Dems target dozens of Republicans in 'last effort' of the year on immigration reform

House Democrats on Tuesday increased their pressure on GOP supporters of immigration reform to fight harder for a bill this year.

ADVERTISEMENT
The Democrats are urging those Republicans who've made a verbal commitment to comprehensive reform "to put their pen where their mouth is," in the words of Rep. Jared Polis (D-Colo.), and sign a discharge petition to force a floor vote over the objections of GOP leaders.

"We're calling out the members of the House … who have said they support immigration reform with a pathway to citizenship," Polis said on a press call. "We're saying, 'Do something about your support.' "

With November's elections inching ever-closer, the Democrats see the next few months as their last chance to overhaul the nation's immigration system this Congress. The Senate passed a comprehensive reform bill last summer, and a failure of the House to follow suit before January would be a huge set-back to reform advocates, who would be forced to start from scratch in both chambers in 2015.

The Democrats acknowledge they almost certainly won't attract enough Republicans to their discharge petition to force a vote. (The 191 members who have endorsed the petition – all Democrats – are well shy of the 218 needed to bring the bill to the floor). But the design is to generate local headlines and build enough public pressure that GOP leaders are left with no choice but to act.

Rep. Judy Chu (D-Calif.) compared the current immigration push to that surrounding last year's reauthorization of the Violence Against Women Act – another measure opposed by Republican leaders, who reluctantly brought it to the floor after months of attacks from Democrats and women's rights groups.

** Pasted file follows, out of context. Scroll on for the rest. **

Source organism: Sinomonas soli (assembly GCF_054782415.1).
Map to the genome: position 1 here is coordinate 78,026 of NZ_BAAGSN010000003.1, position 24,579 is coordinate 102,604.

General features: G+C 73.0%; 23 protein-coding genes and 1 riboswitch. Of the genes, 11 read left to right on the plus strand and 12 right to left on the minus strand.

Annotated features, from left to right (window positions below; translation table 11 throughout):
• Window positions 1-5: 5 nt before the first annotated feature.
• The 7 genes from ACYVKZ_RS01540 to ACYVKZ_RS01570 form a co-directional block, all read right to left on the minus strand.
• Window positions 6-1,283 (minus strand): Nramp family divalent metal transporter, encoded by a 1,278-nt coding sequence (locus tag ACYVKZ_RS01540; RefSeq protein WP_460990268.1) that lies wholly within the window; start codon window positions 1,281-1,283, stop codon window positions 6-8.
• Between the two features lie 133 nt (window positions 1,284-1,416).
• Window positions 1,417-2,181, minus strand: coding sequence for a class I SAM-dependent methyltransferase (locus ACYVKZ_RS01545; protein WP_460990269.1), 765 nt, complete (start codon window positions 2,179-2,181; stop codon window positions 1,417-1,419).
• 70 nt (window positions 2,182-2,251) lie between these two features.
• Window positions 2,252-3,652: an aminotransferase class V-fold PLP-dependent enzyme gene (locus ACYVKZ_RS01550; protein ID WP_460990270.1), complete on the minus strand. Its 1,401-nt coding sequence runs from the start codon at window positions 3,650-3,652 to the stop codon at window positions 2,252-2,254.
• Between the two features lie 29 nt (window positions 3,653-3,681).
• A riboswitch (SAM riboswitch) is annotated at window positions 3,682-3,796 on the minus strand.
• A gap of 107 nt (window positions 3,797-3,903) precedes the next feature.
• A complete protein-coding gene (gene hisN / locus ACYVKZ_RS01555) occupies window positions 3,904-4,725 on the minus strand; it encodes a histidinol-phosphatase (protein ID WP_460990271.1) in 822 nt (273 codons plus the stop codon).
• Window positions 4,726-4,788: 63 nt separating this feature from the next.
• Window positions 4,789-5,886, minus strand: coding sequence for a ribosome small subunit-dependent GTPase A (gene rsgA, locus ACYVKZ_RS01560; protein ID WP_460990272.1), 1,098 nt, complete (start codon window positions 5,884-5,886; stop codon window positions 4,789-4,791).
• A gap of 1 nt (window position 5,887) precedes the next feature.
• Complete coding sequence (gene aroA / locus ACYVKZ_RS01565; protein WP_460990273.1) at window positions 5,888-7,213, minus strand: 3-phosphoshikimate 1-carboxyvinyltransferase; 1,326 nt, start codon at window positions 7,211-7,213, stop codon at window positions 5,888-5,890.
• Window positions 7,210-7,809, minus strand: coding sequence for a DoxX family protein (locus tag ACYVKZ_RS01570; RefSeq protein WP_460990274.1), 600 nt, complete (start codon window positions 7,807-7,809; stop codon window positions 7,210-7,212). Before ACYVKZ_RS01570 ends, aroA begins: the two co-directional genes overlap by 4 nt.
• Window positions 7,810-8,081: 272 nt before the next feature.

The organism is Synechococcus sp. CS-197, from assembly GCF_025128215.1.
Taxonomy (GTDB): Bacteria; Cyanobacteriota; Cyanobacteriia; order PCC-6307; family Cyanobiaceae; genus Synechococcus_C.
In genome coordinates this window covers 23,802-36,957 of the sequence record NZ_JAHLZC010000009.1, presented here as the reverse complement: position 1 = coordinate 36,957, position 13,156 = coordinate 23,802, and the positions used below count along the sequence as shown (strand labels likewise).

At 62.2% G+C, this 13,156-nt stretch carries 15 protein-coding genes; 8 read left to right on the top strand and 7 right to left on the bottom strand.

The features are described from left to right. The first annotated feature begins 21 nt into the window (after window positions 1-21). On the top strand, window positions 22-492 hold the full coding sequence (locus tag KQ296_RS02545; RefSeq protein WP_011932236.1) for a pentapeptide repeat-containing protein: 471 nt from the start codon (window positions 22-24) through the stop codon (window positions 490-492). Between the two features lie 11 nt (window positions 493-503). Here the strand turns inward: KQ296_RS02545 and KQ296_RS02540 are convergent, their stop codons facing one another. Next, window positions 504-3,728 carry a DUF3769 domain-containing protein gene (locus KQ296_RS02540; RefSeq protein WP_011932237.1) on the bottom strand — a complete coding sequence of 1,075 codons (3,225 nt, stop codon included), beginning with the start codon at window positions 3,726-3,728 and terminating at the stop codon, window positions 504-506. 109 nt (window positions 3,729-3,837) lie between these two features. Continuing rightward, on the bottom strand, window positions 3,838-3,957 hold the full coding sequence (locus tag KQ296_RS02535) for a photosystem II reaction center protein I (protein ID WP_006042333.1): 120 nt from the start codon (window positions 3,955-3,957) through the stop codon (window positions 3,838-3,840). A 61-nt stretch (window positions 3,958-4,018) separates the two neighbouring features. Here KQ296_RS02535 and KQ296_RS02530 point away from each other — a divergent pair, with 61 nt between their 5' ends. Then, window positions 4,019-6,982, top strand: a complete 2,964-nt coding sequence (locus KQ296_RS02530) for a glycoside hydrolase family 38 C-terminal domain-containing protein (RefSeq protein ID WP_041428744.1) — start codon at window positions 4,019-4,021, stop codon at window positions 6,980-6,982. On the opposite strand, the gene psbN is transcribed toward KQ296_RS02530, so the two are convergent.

"It seemed we were at loggerheads and we were going nowhere with that … but then the pressure from around the nation became too enormous," Chu said. "The pressure from around the nation [on immigration reform] has to be just as enormous."

Chu said that simple demographics make immigration reform a bipartisan issue, and there are "a significant number of Republicans that know that they have to pay attention to their district."

"We have this variety of viewpoints within the Republican Party," she said. "And [Majority Whip] Kevin McCarthy has to consider all of them, he has to consider the survival of the Republican Party."

The Democrats are targeting 30 Republicans who have voiced some degree of support for immigration reform that includes a pathway to citizenship for the nearly 12 million immigrants estimated to be living in the country illegally.